This novel--based on the author's real-life experiences--is credited as the first candidly lesbian novel, originally published in 1950, that "scandalized mid-century America" (The New York Times).
As the Blitz rains down over London, taboos are broken, affairs start and stop, and hearts are won and lost.
This account of life among female Free French soldiers in a London barracks during World War II sold four million copies in the United States alone and many more worldwide. Women's Barracks was banned for obscenity in several states and denounced by the House Select Committee on Current Pornographic Materials in 1952 as an example of how the paperback industry was "promoting moral degeneracy." In spite of such efforts--or perhaps, in part, because of them--the novel became a record-breaking bestseller and inspired a whole new genre: lesbian pulp.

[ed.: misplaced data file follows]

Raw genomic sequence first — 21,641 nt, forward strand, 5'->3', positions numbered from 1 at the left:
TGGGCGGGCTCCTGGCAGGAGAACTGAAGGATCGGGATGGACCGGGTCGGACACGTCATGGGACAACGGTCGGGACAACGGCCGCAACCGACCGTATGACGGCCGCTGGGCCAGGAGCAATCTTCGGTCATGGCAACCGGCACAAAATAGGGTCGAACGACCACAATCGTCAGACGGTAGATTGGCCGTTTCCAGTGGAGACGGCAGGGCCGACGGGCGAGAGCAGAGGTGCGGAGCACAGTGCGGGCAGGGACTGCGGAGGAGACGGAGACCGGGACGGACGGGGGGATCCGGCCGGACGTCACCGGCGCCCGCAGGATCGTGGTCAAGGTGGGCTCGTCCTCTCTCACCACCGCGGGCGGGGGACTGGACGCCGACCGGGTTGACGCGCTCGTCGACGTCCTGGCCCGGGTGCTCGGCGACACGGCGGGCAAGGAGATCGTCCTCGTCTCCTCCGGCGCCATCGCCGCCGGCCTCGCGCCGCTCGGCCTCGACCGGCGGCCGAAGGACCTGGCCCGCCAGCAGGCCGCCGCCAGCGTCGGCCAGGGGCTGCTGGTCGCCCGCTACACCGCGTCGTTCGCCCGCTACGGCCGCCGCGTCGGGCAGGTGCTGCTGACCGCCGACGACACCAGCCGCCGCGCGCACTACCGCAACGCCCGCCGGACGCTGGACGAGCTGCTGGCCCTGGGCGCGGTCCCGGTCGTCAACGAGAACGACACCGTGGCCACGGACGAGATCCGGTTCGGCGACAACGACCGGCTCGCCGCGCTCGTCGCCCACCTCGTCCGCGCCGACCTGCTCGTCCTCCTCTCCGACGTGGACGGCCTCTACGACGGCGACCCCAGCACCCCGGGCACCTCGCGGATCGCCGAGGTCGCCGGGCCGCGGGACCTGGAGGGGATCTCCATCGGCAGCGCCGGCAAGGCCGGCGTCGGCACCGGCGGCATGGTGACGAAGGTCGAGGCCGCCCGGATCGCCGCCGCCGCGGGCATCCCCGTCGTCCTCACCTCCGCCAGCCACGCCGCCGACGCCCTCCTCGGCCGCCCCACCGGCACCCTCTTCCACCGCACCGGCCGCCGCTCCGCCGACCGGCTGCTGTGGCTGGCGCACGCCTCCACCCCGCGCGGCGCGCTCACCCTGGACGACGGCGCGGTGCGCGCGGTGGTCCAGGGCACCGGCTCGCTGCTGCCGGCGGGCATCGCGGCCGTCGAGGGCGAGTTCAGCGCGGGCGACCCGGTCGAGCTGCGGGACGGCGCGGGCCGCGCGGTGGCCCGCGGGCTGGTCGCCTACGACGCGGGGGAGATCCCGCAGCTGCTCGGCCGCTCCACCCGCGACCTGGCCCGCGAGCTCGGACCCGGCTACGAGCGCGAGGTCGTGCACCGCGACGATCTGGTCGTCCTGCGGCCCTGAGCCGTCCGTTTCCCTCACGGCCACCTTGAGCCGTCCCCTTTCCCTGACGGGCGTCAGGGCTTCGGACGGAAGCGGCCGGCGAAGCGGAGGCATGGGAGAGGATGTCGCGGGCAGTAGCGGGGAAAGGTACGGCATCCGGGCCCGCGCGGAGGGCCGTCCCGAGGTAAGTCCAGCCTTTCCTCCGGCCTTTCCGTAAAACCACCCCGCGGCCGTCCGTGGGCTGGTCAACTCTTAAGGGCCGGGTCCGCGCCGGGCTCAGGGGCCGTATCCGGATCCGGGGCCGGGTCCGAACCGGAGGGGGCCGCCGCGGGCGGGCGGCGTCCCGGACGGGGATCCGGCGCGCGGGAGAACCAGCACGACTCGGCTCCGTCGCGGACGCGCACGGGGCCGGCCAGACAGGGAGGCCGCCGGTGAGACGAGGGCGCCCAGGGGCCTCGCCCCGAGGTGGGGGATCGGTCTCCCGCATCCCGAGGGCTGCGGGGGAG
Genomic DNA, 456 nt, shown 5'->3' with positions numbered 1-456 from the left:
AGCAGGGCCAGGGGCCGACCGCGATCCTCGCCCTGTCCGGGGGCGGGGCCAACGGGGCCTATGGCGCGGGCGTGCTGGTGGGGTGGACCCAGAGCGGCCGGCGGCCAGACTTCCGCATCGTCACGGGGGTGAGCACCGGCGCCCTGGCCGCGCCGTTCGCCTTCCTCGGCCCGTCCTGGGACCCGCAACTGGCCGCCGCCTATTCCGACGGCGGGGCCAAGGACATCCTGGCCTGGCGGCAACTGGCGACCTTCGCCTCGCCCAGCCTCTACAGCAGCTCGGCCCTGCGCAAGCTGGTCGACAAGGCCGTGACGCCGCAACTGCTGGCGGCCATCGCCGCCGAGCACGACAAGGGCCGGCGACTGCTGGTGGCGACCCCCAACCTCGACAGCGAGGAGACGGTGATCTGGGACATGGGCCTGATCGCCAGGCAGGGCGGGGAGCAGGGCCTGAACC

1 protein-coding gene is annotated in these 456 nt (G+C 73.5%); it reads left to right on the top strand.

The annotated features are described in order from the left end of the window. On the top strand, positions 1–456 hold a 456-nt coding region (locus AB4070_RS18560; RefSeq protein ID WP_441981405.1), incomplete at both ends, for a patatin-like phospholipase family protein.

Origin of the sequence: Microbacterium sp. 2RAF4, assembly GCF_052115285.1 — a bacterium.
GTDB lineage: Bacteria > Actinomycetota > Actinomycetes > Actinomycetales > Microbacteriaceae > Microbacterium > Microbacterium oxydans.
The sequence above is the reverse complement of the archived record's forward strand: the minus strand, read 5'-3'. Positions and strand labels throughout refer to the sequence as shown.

Femmes Fatales restores to print the best of women's writing in the classic pulp genres of the mid-20th century. From mystery to hard-boiled noir to taboo lesbian romance, these rediscovered queens of pulp offer subversive perspectives on a turbulent era.